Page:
Perhaps Canada’s finest interpreter of traditional blues, Jim Byrnes laidback music was nearly perfect for early evening. Accompanied by the ubiquitous Steve Dawson- previously heard this summer in a Mississippi Sheik tribute in Calgary and with The Sojourners in Canmore- Byrnes didn’t break any new ground despite performing a couple numbers from his upcoming release. In fact, the most recent song performed through the 75-minute set was a gorgeous take of “Just Like Tom Thumb Blues.” Bookending that Dylan number were a couple songs each from Jimmy Reed, The Sheiks, and Robert Johnson including “Take Out Some Insurance,” “Bootlegger’s Blues,” and “From Four ‘Til Late.” The stories Byrnes shared added to the set.
Allow me a moment to sing the praises of Steve Dawson. Not only can the guy play anything- and make it sound great- but he has great vision and ably operates a label while producing seemingly non-stop. Not only in Red Deer yesterday, but whenever heard he is likely at his best providing electric (even when acoustic, as on Saturday) leads to those he chooses to support. While he and Byrnes were consistently impressive, I was especially impressed by the bottleneck slide work Dawson added to “Bootlegger’s Blues.”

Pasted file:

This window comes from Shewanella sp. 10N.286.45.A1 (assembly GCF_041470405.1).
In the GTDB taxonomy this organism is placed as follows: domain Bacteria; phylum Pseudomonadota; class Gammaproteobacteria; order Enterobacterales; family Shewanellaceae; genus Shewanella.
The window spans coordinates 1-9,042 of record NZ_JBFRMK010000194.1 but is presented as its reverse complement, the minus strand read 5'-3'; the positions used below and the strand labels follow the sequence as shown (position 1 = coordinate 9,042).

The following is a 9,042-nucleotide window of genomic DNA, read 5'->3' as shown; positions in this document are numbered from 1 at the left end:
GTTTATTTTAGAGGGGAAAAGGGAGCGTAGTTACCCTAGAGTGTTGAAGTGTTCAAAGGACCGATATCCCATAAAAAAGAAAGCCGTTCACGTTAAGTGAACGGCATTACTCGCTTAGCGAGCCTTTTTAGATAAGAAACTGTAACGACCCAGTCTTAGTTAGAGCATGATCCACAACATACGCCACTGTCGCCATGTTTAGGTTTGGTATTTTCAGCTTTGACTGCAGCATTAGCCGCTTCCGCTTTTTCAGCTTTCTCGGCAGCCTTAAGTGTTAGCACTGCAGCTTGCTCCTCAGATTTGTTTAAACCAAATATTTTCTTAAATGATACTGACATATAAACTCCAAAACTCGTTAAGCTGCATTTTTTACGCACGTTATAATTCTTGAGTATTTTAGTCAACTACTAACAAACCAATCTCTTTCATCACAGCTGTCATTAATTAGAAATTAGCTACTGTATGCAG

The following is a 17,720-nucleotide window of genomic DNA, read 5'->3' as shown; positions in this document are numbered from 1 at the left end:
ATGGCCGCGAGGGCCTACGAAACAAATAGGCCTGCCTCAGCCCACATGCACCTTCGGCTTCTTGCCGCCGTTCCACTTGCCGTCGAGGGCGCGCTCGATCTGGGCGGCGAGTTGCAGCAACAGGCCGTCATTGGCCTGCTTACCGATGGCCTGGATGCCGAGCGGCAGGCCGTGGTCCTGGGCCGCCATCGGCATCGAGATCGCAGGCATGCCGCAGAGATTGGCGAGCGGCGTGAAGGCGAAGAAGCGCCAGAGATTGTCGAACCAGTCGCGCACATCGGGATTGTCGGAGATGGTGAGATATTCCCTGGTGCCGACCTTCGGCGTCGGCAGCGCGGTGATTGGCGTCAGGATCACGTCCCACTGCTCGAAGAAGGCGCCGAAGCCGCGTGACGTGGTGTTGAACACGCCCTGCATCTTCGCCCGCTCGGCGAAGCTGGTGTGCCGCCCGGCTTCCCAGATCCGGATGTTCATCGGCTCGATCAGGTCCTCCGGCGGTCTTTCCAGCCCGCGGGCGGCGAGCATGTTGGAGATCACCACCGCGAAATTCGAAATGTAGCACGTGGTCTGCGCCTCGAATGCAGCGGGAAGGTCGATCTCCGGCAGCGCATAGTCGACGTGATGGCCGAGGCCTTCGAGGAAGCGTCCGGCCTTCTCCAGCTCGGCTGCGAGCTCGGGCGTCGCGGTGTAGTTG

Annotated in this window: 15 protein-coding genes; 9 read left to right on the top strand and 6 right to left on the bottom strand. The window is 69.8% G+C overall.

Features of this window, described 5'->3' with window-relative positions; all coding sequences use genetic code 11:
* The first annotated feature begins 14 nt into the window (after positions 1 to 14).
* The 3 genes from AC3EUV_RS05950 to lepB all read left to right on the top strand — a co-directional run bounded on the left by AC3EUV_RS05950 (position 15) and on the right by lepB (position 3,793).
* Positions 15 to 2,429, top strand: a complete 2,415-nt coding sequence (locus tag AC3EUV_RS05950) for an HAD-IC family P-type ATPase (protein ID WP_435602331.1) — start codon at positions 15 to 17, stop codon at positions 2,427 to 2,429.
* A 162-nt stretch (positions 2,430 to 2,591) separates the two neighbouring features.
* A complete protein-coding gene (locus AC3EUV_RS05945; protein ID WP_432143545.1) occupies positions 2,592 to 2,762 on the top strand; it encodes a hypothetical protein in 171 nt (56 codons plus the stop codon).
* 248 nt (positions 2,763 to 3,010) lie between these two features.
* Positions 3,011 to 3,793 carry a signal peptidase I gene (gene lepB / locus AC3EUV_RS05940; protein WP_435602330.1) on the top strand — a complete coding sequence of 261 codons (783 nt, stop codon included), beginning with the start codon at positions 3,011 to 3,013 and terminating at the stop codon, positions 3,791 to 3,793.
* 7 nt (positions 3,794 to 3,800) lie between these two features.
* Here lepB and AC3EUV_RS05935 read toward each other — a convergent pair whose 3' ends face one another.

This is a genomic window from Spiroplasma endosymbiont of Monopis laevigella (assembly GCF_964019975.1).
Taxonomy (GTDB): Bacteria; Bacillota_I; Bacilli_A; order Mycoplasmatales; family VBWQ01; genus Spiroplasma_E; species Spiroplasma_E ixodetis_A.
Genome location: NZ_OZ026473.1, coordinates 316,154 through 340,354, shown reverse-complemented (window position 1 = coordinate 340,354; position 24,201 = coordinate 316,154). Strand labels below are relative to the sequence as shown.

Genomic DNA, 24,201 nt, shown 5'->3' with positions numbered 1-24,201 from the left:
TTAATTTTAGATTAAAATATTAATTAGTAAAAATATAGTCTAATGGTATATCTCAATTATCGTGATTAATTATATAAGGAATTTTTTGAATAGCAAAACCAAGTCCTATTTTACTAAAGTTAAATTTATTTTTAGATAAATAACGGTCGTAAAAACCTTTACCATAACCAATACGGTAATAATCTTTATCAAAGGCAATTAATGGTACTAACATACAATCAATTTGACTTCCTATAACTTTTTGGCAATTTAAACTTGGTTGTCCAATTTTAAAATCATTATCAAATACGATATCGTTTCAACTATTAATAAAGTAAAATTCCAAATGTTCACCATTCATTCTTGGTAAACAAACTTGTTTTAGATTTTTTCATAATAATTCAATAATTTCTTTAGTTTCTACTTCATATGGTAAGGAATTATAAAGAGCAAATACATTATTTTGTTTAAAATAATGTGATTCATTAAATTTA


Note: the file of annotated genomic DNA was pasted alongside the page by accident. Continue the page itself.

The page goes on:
Jenny Allen performed a set that was just the right length. At turns heated and powerful, the Calgarian is imminently personable. Janis Ian’s “From Me to You” was given an ideal and memorable reading but this did not overwhelm Allen’s own pieces including “A Beautiful Mess” and other songs of miserably failed relationships. Like Dar Williams, Allen has the ability to soften her message with lightheartedness.
For those of us concerned about sameness bred of acoustic earnestness throughout much of the day, Ponty Bone and the Squeezetones put an end to all that. The accordion veteran and his four-piece outfit brought a steamin’ pile o’ San Antonio to us and garnished it with a slice of Louisiana. Blaze Foley’s “Ain’t Got No Sweet Thing” was a highlight of a set that may have suffered from its own type of sameness for listeners, but seemed to please the dancers in every way. “Baby, You Know,” “Castle Blues,” “Bon Temps Rouler,” and “Lucille” kept the area in front of the stage swaying and jumping.